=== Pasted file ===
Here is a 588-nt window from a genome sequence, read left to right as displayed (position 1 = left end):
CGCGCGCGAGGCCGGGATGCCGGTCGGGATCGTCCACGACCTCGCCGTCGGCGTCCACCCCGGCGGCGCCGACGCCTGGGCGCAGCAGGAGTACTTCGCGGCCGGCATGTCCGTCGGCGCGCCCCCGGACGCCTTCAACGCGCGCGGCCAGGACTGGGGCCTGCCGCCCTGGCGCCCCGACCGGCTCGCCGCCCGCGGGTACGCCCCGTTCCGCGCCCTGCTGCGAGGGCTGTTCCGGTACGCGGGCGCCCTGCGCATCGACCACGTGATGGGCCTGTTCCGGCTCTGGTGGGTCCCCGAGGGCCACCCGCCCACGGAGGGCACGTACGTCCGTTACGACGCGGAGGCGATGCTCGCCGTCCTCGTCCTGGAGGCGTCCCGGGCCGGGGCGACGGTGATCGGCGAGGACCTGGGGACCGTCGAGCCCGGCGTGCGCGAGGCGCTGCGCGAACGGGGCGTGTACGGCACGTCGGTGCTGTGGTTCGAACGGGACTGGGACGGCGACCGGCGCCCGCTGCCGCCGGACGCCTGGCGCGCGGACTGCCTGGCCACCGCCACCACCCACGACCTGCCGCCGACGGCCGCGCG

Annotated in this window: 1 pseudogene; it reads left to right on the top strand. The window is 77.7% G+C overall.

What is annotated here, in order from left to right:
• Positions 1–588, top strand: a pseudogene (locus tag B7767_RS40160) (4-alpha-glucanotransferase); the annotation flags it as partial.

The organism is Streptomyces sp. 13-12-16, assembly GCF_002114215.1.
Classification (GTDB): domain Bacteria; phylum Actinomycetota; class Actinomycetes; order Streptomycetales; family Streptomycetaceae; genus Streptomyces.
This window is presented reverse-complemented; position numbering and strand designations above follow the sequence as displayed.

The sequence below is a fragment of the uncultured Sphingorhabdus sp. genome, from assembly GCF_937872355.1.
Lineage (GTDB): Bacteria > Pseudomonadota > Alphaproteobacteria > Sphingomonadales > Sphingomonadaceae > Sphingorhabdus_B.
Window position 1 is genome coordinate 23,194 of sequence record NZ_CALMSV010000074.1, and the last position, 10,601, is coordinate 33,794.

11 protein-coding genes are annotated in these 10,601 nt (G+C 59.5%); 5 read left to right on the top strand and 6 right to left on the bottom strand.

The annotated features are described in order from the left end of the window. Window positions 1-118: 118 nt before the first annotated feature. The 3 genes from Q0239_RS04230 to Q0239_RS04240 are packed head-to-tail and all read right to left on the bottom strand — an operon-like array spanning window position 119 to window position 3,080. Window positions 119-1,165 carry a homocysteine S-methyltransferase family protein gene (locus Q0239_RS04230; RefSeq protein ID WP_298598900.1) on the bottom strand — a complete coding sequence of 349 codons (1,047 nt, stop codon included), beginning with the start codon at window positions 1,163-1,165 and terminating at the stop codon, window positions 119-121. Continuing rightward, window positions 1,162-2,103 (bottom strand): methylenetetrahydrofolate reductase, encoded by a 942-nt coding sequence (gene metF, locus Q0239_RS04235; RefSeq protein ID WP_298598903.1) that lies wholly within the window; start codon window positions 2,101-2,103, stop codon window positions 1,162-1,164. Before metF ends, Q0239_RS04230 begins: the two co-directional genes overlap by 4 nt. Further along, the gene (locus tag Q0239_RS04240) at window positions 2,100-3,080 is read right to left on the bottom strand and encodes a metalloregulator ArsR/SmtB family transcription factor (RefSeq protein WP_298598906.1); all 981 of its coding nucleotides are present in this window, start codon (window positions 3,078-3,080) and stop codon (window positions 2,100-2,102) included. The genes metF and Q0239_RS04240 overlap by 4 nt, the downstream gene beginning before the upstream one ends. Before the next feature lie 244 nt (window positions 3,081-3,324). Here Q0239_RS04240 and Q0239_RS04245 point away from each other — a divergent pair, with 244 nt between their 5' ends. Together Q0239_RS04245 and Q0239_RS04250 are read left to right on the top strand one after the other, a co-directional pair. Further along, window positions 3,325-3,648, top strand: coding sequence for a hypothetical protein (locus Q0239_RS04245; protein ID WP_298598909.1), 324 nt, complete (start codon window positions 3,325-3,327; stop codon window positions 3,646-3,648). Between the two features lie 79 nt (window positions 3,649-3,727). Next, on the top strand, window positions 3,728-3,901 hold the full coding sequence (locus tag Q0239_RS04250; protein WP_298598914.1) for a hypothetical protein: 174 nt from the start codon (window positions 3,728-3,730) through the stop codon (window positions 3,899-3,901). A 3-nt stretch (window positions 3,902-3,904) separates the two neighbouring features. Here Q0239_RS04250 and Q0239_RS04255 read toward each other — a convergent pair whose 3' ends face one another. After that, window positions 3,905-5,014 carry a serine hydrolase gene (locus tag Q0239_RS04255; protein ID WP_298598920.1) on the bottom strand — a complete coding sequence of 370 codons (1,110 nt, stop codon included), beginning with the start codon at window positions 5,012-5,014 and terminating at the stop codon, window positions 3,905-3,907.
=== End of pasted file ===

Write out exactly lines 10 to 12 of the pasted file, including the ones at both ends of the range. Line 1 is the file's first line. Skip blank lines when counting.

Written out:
Lineage (GTDB): Bacteria > Pseudomonadota > Alphaproteobacteria > Sphingomonadales > Sphingomonadaceae > Sphingorhabdus_B.
Window position 1 is genome coordinate 23,194 of sequence record NZ_CALMSV010000074.1, and the last position, 10,601, is coordinate 33,794.

11 protein-coding genes are annotated in these 10,601 nt (G+C 59.5%); 5 read left to right on the top strand and 6 right to left on the bottom strand.